A quickie spot metering shows that my current LED-lit monitor has about 1/32th the blue light brightness of the blue sky outside my window. My iPad (at full brightness) is about 1/16th the blue light of blue sky. I seriously doubt even the best EVFs are as bright as daylight.

As Bob 256 said, as long as one does not stare at the sun or any other concentrated light emitter, the damage will be negligible.

Last edited by photoptimist; 09-03-2019 at 03:30 PM. Reason: typo
09-03-2019, 01:45 PM - 2 Likes   #10
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QuoteOriginally posted by Apet-Sure Quote
Years ago I read an article explaining that the fluorescent lighting used in offices gave off significant amounts of UV, which can cause cataracts and other eye problems. There were special clear sleeves you could slip over the fluorescent tubes that were designed to absorb much if not all of the UV. We had inspectors that worked at tables where their eyes were about 16-18 inches from the lighting fixtures, and I had a fixture under my overhead cabinet at my desk that was about 12 inches from where I often sat. After I read the article, I quit using that fixture and brought in a lamp from home that had an incandescent bulb in it.
This also applies to areas in a liquor store where there are wines in racks that are exposed to the UV from fluorescent lights, they will oxidize badly if not old quickly. Not that I am a drinker or anything like that.
09-03-2019, 02:12 PM   #11
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QuoteOriginally posted by ChristianRock Quote
Long live the OVF.

Here, here, I'll second that.

Long Live the OVF.
09-03-2019, 02:51 PM   #12
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I can’t help wondering if this is going to be the latest in a long line of things that people can start a movement against. LED lights emit no UV, which makes them valuable for archives and museum collections, but the basic LED strongly emits a blue frequency. Most are coated to absorb the blue and re-emit a range of other frequencies, although some blue remains.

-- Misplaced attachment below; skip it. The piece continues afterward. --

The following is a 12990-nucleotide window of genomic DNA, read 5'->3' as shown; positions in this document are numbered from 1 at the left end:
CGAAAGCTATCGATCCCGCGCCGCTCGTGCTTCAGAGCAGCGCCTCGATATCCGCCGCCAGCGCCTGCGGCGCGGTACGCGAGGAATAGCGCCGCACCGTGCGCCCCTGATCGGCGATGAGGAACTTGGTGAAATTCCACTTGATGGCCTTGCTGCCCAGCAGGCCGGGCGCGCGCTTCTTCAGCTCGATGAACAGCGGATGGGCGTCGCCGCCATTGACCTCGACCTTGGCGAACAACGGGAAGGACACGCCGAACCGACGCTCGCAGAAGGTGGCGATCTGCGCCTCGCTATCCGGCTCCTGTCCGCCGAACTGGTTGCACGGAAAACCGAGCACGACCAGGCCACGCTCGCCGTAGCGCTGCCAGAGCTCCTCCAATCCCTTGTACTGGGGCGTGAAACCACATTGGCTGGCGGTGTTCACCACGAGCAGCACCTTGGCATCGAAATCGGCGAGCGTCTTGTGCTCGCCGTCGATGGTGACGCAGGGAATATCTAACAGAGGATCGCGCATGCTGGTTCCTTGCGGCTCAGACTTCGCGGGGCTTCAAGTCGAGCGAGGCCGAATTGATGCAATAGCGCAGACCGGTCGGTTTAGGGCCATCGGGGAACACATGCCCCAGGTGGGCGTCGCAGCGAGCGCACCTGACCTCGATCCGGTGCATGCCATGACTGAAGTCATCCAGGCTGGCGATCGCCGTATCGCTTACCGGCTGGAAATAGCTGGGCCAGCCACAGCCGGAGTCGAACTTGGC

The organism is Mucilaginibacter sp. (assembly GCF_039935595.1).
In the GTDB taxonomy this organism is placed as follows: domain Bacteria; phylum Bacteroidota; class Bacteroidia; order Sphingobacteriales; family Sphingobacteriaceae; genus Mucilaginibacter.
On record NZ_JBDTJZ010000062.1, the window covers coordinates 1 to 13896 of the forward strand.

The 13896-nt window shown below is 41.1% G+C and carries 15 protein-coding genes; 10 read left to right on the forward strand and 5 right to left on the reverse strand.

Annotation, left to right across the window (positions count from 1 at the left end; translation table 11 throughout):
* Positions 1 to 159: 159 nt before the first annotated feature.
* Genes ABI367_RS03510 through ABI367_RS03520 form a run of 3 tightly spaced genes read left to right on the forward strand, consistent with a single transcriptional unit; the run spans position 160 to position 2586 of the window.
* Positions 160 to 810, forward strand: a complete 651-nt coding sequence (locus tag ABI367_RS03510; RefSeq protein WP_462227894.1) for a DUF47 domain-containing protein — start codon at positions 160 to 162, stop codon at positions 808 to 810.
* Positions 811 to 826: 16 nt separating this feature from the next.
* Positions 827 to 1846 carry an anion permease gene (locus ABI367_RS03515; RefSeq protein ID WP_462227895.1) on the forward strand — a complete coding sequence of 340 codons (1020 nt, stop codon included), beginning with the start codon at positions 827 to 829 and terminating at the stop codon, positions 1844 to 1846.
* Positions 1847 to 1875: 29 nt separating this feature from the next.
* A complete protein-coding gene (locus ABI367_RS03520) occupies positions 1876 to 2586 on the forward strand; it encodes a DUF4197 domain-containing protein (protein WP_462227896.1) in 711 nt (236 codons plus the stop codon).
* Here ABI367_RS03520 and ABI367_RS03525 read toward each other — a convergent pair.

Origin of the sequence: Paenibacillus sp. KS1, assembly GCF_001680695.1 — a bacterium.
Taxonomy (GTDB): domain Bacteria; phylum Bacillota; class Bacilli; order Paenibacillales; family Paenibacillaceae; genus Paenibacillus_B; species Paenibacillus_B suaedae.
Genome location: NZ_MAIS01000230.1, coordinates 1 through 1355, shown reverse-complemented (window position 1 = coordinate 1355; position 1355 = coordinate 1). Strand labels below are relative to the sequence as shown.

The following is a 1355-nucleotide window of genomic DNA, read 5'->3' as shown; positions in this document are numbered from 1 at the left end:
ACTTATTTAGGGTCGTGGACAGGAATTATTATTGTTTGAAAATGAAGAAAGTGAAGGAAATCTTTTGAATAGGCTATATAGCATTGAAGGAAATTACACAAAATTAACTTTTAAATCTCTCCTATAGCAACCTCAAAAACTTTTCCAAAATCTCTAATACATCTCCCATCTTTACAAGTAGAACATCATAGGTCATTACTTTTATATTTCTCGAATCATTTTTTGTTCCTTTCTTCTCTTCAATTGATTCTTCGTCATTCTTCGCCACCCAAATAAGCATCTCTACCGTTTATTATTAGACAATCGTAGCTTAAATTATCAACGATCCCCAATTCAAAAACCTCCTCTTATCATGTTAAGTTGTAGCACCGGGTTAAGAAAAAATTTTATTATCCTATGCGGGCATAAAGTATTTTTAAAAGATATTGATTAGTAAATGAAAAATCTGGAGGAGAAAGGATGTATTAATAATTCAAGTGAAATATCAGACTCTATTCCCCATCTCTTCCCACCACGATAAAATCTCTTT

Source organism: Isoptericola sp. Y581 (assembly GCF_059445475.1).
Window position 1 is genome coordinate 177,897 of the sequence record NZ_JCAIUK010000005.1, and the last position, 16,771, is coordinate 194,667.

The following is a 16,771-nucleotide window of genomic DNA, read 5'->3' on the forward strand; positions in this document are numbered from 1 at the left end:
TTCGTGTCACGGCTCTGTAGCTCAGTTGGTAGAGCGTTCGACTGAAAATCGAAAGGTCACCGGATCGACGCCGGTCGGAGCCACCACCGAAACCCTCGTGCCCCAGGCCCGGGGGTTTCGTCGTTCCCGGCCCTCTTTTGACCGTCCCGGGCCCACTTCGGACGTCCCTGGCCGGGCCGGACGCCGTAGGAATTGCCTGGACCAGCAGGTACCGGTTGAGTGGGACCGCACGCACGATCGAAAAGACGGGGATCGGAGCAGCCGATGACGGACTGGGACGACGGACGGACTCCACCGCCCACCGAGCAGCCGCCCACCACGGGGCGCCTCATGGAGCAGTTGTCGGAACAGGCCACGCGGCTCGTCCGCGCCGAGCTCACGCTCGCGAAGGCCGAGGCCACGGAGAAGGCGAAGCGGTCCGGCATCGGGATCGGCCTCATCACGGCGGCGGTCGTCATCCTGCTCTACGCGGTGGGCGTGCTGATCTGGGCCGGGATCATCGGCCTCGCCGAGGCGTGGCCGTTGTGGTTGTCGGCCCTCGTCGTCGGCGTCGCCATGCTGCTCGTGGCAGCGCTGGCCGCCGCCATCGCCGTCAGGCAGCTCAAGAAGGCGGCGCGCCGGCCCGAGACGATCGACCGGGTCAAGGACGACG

Blue light is back-scattered in the atmosphere, making the sky appear blue – the same phenomenon occurs in blue eyes. So, maybe Noel Coward was right for another reason: only mad dogs and Englishmen go out in the noonday sun, because it’ll damage your eyes. But, who’d have thought gazing into those baby blues could be making you blind?
09-03-2019, 02:52 PM - 1 Like   #13
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There has been a fair amount of news and rumor in the last few years regarding environmental lighting that is "blue rich" as well as blue light from computer and device screens, some of it based on good science and some based on the the desire to sell "safe" and "healthful" lighting products, eye wear, supplements, and diets. The science is that wavelengths at the blue end of the spectrum may present some of the risks to vision normally associated with UV light. It might also be worth noting that there is also good science associating blue light with mood and mental processes. Any actual risk to vision associated with camera displays, household lighting, blue-biased stage lighting, or mixed-spectra LED grids is not yet established, though research is ongoing.